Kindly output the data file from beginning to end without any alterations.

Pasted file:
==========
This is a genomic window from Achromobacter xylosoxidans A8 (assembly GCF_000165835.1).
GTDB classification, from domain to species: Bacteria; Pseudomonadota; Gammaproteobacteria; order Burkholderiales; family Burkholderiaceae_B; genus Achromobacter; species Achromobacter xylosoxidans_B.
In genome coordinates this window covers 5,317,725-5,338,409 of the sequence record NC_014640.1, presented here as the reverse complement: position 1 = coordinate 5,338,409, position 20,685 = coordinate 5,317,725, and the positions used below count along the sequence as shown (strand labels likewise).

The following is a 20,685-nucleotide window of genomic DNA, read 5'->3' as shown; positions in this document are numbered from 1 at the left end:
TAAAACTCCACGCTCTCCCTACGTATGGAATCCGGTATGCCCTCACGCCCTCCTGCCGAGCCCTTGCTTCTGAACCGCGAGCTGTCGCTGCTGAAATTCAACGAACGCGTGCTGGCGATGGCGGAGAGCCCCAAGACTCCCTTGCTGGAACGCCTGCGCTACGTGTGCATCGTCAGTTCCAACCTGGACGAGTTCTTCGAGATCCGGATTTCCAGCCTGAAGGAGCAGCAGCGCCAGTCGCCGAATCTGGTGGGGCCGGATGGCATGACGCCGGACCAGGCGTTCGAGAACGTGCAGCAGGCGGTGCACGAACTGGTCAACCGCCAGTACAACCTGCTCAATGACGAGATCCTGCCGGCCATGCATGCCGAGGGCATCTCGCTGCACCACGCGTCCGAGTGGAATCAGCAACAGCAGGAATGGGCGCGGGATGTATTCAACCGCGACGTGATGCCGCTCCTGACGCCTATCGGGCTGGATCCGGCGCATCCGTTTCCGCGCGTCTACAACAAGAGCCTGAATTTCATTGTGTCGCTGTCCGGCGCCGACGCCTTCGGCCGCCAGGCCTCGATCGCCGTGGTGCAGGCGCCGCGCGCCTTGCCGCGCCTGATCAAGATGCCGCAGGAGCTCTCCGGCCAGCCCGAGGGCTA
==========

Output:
This is a genomic window from Achromobacter xylosoxidans A8 (assembly GCF_000165835.1).
GTDB classification, from domain to species: Bacteria; Pseudomonadota; Gammaproteobacteria; order Burkholderiales; family Burkholderiaceae_B; genus Achromobacter; species Achromobacter xylosoxidans_B.
In genome coordinates this window covers 5,317,725-5,338,409 of the sequence record NC_014640.1, presented here as the reverse complement: position 1 = coordinate 5,338,409, position 20,685 = coordinate 5,317,725, and the positions used below count along the sequence as shown (strand labels likewise).

The following is a 20,685-nucleotide window of genomic DNA, read 5'->3' as shown; positions in this document are numbered from 1 at the left end:
TAAAACTCCACGCTCTCCCTACGTATGGAATCCGGTATGCCCTCACGCCCTCCTGCCGAGCCCTTGCTTCTGAACCGCGAGCTGTCGCTGCTGAAATTCAACGAACGCGTGCTGGCGATGGCGGAGAGCCCCAAGACTCCCTTGCTGGAACGCCTGCGCTACGTGTGCATCGTCAGTTCCAACCTGGACGAGTTCTTCGAGATCCGGATTTCCAGCCTGAAGGAGCAGCAGCGCCAGTCGCCGAATCTGGTGGGGCCGGATGGCATGACGCCGGACCAGGCGTTCGAGAACGTGCAGCAGGCGGTGCACGAACTGGTCAACCGCCAGTACAACCTGCTCAATGACGAGATCCTGCCGGCCATGCATGCCGAGGGCATCTCGCTGCACCACGCGTCCGAGTGGAATCAGCAACAGCAGGAATGGGCGCGGGATGTATTCAACCGCGACGTGATGCCGCTCCTGACGCCTATCGGGCTGGATCCGGCGCATCCGTTTCCGCGCGTCTACAACAAGAGCCTGAATTTCATTGTGTCGCTGTCCGGCGCCGACGCCTTCGGCCGCCAGGCCTCGATCGCCGTGGTGCAGGCGCCGCGCGCCTTGCCGCGCCTGATCAAGATGCCGCAGGAGCTCTCCGGCCAGCCCGAGGGCTA